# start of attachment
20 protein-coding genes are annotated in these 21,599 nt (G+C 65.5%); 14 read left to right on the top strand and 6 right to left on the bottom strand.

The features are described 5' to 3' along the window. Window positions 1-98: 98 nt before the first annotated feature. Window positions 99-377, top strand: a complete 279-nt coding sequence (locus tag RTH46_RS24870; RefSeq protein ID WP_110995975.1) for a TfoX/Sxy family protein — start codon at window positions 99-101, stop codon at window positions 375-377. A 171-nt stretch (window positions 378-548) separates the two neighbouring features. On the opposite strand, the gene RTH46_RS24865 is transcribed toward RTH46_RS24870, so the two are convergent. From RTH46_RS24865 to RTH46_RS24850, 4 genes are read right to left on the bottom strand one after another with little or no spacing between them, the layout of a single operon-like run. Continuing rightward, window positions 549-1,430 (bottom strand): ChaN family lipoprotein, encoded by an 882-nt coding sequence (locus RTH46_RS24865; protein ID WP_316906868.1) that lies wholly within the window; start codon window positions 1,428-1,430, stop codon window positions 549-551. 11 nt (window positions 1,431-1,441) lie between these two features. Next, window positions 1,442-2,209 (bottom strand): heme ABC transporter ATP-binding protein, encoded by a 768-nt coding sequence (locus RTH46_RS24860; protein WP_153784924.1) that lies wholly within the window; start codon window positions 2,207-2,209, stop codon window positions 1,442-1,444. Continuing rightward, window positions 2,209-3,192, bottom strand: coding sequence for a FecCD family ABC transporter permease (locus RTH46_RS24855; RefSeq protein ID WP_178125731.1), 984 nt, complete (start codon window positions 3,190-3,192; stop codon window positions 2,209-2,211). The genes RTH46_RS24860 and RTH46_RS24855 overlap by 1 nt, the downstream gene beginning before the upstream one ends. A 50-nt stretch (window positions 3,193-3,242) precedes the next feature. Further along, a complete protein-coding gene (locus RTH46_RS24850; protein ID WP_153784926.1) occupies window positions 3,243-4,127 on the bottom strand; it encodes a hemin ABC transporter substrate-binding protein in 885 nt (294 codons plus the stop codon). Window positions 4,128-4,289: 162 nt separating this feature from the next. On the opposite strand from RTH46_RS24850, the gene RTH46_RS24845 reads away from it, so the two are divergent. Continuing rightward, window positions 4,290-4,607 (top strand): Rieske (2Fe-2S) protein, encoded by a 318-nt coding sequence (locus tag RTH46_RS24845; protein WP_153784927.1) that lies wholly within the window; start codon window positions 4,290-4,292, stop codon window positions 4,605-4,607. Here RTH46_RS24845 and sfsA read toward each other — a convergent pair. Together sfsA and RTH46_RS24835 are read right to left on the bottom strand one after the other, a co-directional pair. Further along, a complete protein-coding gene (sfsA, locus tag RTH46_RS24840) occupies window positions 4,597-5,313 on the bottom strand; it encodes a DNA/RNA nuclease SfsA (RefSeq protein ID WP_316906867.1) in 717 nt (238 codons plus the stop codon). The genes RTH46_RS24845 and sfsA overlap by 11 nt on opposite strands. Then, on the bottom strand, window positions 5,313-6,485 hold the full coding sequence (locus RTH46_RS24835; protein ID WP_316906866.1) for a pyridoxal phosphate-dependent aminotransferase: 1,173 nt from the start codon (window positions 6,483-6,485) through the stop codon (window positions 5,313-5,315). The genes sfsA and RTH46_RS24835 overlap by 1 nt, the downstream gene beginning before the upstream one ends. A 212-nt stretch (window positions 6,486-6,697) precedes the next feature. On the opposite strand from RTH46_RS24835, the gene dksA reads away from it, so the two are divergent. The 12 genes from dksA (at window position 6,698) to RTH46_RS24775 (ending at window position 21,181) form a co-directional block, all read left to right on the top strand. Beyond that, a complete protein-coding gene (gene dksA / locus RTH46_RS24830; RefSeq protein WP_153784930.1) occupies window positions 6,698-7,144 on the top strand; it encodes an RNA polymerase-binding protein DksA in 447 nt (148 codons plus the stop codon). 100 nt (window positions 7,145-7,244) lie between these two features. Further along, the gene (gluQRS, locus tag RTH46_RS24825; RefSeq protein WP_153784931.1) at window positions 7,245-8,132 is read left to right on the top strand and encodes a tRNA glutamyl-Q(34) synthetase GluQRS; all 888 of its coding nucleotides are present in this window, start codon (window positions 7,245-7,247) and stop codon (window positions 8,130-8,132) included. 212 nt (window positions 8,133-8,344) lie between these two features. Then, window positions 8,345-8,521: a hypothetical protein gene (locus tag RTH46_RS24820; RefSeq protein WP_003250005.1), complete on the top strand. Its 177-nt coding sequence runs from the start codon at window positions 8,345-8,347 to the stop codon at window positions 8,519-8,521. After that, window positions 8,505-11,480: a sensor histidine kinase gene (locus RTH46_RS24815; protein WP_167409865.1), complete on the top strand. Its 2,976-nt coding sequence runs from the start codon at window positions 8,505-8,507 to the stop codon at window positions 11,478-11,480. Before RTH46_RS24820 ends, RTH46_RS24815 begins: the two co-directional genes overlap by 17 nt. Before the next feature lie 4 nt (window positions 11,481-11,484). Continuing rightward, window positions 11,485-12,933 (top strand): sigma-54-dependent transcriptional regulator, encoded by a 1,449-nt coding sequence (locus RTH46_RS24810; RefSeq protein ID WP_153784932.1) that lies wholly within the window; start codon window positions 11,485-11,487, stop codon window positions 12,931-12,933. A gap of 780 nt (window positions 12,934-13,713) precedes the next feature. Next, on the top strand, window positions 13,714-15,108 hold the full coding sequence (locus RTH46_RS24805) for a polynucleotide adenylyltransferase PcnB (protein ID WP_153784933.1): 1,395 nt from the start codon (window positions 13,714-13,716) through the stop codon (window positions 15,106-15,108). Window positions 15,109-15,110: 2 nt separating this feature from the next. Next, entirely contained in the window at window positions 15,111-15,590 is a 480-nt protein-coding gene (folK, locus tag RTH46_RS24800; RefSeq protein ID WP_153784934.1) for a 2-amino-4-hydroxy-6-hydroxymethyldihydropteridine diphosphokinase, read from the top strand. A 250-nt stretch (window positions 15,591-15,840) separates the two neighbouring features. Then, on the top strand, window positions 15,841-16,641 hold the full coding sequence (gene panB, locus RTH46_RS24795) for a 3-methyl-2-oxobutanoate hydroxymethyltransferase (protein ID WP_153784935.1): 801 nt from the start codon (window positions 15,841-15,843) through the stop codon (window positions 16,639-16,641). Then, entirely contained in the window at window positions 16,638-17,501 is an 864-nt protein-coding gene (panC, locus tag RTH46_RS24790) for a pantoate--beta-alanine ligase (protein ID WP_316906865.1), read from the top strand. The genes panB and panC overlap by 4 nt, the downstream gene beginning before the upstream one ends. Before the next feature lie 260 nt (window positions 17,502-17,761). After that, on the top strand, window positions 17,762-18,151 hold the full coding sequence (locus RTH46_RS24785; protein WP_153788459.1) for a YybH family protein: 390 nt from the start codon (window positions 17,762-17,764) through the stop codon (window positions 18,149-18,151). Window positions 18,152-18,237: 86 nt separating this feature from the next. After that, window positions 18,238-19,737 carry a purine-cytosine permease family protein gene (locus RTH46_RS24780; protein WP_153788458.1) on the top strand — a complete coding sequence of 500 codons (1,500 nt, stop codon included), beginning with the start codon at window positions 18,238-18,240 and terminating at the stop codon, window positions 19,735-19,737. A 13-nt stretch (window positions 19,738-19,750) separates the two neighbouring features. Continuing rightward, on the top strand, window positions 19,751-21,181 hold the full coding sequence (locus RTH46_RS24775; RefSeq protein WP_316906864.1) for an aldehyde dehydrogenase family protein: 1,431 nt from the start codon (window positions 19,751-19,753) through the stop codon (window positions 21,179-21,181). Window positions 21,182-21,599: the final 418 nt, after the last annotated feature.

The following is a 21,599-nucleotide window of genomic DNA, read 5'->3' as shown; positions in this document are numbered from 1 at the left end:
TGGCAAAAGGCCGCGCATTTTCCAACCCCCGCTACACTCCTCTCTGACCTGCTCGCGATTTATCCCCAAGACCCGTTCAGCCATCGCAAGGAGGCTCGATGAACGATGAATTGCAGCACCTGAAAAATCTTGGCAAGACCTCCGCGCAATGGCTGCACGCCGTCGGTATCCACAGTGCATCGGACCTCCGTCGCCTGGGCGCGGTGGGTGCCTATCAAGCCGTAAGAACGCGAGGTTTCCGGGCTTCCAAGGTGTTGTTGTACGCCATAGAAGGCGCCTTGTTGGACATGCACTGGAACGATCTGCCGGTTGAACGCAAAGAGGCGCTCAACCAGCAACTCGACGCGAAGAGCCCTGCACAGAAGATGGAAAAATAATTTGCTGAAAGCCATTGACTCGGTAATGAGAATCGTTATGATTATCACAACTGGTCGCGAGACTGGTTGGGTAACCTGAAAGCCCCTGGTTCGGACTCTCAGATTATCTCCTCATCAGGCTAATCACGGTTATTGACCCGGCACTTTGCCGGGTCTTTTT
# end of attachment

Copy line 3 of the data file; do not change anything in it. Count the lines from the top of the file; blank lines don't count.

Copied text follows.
The following is a 21,599-nucleotide window of genomic DNA, read 5'->3' as shown; positions in this document are numbered from 1 at the left end: